Analysis: Linux marches on

Linux's bark is turning into a bite for Microsoft. As a result, the software giant is stepping up to protect itself and keep corporate customers from turning to the open-source operating system to satisfy server and desktop needs.

The company says Linux, which gained double-digit market share in the past 12 months, is its No. 2 challenge behind the slumping economy. That assessment - together with Microsoft's efforts to smooth customer discontent over its costly and complex annuity licensing program and the impending expiration of nearly one-third of its customer licensing contracts - means the company could suffer customer defections and lost revenue.

One of the vendor's next high-profile battles, according to sources, is DaimlerChrysler AG. The automaker is said to be squirming under Microsoft's annuity licensing plan and contemplating replacing some of its Windows server infrastructure with Linux. DaimlerChrysler officials would neither confirm nor deny the possibility of such a move.

Two years ago, DaimlerChrysler made a highly publicized commitment to Linux by replacing a Unix cluster with an IBM Corp.-built cluster of 108 Linux workstations. The goal was to reduce the cost of running crash-test simulations, the company said.

"We continue to work with DaimlerChrysler," says Scott Handy, director of Linux software solutions for IBM, although he would not provide specifics.

Microsoft is said to be in talks with DaimlerChrysler to stem any defection to Linux by negotiating licensing terms under Microsoft's Licensing 6.0 and Software Assurance program, the annuity licensing program that has caused a backlash since its introduction in May 2001.

Microsoft said it does not comment on specific customer deals.

"Licensing 6.0 is the best thing to ever happen to Linux," Handy says.

It's a beast Microsoft created and is trying to tame.

Ballmer sounds alarm

Microsoft CEO Steve Ballmer said in a memo to employees in June that the company would need to fix mistakes it made in implementing the annuity licensing program. He added that Linux requires Microsoft's "concentrated focus and attention."

As a result, Microsoft has become more flexible in contract negotiations, willing to offer discounts that sometimes reach 45 percent and other unusual concessions, especially when battling against Linux, according to analysts and customers.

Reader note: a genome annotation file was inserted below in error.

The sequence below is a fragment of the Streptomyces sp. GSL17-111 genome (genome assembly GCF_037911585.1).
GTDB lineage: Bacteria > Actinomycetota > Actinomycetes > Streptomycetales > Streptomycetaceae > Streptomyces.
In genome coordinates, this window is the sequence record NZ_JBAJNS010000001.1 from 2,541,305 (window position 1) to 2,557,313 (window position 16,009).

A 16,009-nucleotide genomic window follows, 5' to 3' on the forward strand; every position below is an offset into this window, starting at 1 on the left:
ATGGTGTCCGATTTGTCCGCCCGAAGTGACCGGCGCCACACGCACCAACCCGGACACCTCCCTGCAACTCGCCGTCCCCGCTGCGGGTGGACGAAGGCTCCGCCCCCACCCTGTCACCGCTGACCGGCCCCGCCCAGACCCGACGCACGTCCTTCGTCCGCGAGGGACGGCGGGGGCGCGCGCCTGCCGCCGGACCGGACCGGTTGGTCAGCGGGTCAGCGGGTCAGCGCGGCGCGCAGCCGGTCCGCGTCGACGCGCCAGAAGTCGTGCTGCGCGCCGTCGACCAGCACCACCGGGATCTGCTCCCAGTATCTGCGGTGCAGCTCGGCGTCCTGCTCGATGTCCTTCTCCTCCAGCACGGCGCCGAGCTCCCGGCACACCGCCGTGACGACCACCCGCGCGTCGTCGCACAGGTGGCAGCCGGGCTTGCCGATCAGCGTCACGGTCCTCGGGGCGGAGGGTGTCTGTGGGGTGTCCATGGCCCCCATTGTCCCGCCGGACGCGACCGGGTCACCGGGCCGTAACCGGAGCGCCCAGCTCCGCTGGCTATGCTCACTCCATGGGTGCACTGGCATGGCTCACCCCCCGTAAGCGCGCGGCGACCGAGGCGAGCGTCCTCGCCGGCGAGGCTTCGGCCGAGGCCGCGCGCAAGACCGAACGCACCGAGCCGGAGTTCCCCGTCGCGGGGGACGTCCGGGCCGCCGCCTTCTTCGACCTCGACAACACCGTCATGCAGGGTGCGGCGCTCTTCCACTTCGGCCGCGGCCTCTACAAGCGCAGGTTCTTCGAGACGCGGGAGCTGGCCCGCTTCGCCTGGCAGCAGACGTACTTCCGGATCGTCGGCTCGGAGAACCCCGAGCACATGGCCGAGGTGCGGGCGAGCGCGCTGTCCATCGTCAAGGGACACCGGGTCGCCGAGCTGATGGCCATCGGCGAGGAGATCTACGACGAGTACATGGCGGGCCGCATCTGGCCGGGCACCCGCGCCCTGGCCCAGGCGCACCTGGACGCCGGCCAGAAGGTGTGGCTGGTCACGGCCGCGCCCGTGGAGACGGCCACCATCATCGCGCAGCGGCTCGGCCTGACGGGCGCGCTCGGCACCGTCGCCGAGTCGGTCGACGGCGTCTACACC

The most striking example of change is a high-profile flop by Microsoft that might have set a tone in Germany, where DaimlerChrysler has its headquarters in Stuttgart.

In June, the Munich city government said it will migrate 14,000 Windows desktops to Linux beginning in early 2004. The city decided Linux would be less expensive over time, even though Microsoft's bid was nearly $12 million less than those from IBM and SuSE Linux, which is based in Germany.

Microsoft's bid, which Ballmer delivered personally, started at $36.6 million and was slashed to $23.7 million at the 11th-hour, including an unusual offer to unbundle Word from Microsoft Office.

The loss in Munich overshadowed Microsoft victories in other European cities, including in Frankfurt, according to Ballmer's remarks at the company's July 24 financial analysts meeting. But Microsoft won't provide specifics on that deal.

The tit-for-tat lends credence to Linux's climb up Microsoft's challenge meter, as does an open source test lab that Microsoft opened in May and an attack on Linux that Ballmer delivered at the analysts meeting. Ballmer said there were misconceptions about Linux's overall value, citing research from Gartner and IDC that said Windows was up to 30 percent less expensive on the desktop and up to 22 percent less expensive on the server than Linux.

"What's going on with Linux and some of the big Linux distributions, and open source, is that the rate of deployment, the rate of creation, [and] of releases of Linux that address security problems also has, perhaps, even bigger problems than we have," Ballmer said.

Growth seen in surveys